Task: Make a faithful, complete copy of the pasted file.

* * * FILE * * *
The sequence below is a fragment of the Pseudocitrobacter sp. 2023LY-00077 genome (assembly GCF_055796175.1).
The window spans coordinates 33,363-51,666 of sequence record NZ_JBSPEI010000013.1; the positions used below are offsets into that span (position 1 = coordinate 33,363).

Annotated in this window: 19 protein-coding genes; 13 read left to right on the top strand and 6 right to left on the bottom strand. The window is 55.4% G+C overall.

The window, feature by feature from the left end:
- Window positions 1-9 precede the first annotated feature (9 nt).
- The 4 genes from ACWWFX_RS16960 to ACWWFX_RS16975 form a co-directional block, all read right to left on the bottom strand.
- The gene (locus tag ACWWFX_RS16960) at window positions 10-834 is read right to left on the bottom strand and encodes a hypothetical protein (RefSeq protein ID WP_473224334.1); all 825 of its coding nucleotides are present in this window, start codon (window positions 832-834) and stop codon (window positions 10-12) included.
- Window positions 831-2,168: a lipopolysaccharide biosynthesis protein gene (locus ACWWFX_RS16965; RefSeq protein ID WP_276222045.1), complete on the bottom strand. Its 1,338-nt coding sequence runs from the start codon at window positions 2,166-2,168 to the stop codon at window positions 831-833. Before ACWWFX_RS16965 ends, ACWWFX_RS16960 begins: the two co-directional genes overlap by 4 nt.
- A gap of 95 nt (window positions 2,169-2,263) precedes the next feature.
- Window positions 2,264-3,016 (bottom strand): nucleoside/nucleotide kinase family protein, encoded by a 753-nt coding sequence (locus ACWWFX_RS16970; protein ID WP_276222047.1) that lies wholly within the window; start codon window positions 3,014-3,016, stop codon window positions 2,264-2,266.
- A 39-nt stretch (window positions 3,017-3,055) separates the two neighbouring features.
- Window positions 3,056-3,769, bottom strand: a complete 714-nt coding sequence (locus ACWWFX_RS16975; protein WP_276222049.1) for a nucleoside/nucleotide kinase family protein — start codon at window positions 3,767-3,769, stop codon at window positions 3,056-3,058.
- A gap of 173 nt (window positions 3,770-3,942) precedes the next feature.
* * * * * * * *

The sequence below is a fragment of the Pseudocitrobacter sp. 2023LY-00077 genome (assembly GCF_055796175.1).
The window spans coordinates 33,363-51,666 of sequence record NZ_JBSPEI010000013.1; the positions used below are offsets into that span (position 1 = coordinate 33,363).

Annotated in this window: 19 protein-coding genes; 13 read left to right on the top strand and 6 right to left on the bottom strand. The window is 55.4% G+C overall.

The window, feature by feature from the left end:
- Window positions 1-9 precede the first annotated feature (9 nt).
- The 4 genes from ACWWFX_RS16960 to ACWWFX_RS16975 form a co-directional block, all read right to left on the bottom strand.
- The gene (locus tag ACWWFX_RS16960) at window positions 10-834 is read right to left on the bottom strand and encodes a hypothetical protein (RefSeq protein ID WP_473224334.1); all 825 of its coding nucleotides are present in this window, start codon (window positions 832-834) and stop codon (window positions 10-12) included.
- Window positions 831-2,168: a lipopolysaccharide biosynthesis protein gene (locus ACWWFX_RS16965; RefSeq protein ID WP_276222045.1), complete on the bottom strand. Its 1,338-nt coding sequence runs from the start codon at window positions 2,166-2,168 to the stop codon at window positions 831-833. Before ACWWFX_RS16965 ends, ACWWFX_RS16960 begins: the two co-directional genes overlap by 4 nt.
- A gap of 95 nt (window positions 2,169-2,263) precedes the next feature.
- Window positions 2,264-3,016 (bottom strand): nucleoside/nucleotide kinase family protein, encoded by a 753-nt coding sequence (locus ACWWFX_RS16970; protein ID WP_276222047.1) that lies wholly within the window; start codon window positions 3,014-3,016, stop codon window positions 2,264-2,266.
- A 39-nt stretch (window positions 3,017-3,055) separates the two neighbouring features.
- Window positions 3,056-3,769, bottom strand: a complete 714-nt coding sequence (locus ACWWFX_RS16975; protein WP_276222049.1) for a nucleoside/nucleotide kinase family protein — start codon at window positions 3,767-3,769, stop codon at window positions 3,056-3,058.
- A gap of 173 nt (window positions 3,770-3,942) precedes the next feature.